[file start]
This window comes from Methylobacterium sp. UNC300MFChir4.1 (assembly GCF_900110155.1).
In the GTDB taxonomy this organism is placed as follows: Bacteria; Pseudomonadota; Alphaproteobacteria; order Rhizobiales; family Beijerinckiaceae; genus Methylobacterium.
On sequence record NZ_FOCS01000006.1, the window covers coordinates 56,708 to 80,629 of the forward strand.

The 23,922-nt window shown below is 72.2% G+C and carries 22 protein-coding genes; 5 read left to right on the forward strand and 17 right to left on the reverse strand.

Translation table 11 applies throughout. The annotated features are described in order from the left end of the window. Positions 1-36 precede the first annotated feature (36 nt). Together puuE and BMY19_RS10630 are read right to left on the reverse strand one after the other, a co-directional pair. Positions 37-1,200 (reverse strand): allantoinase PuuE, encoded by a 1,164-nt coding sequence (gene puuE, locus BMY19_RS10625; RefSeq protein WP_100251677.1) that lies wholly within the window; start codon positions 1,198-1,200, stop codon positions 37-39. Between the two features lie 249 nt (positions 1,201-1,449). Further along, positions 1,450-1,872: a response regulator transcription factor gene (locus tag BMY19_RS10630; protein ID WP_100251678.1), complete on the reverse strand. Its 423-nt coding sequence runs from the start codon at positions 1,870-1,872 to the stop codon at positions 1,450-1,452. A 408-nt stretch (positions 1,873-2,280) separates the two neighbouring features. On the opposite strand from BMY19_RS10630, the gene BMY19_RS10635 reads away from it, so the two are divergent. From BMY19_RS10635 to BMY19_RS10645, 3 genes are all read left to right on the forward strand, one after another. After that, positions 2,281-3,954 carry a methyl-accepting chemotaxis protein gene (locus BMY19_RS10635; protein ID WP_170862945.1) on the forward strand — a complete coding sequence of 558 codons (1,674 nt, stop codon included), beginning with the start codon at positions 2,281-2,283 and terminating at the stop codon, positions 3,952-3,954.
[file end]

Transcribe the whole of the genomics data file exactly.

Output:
This window comes from Methylobacterium sp. UNC300MFChir4.1 (assembly GCF_900110155.1).
In the GTDB taxonomy this organism is placed as follows: Bacteria; Pseudomonadota; Alphaproteobacteria; order Rhizobiales; family Beijerinckiaceae; genus Methylobacterium.
On sequence record NZ_FOCS01000006.1, the window covers coordinates 56,708 to 80,629 of the forward strand.

The 23,922-nt window shown below is 72.2% G+C and carries 22 protein-coding genes; 5 read left to right on the forward strand and 17 right to left on the reverse strand.

Translation table 11 applies throughout. The annotated features are described in order from the left end of the window. Positions 1-36 precede the first annotated feature (36 nt). Together puuE and BMY19_RS10630 are read right to left on the reverse strand one after the other, a co-directional pair. Positions 37-1,200 (reverse strand): allantoinase PuuE, encoded by a 1,164-nt coding sequence (gene puuE, locus BMY19_RS10625; RefSeq protein WP_100251677.1) that lies wholly within the window; start codon positions 1,198-1,200, stop codon positions 37-39. Between the two features lie 249 nt (positions 1,201-1,449). Further along, positions 1,450-1,872: a response regulator transcription factor gene (locus tag BMY19_RS10630; protein ID WP_100251678.1), complete on the reverse strand. Its 423-nt coding sequence runs from the start codon at positions 1,870-1,872 to the stop codon at positions 1,450-1,452. A 408-nt stretch (positions 1,873-2,280) separates the two neighbouring features. On the opposite strand from BMY19_RS10630, the gene BMY19_RS10635 reads away from it, so the two are divergent. From BMY19_RS10635 to BMY19_RS10645, 3 genes are all read left to right on the forward strand, one after another. After that, positions 2,281-3,954 carry a methyl-accepting chemotaxis protein gene (locus BMY19_RS10635; protein ID WP_170862945.1) on the forward strand — a complete coding sequence of 558 codons (1,674 nt, stop codon included), beginning with the start codon at positions 2,281-2,283 and terminating at the stop codon, positions 3,952-3,954.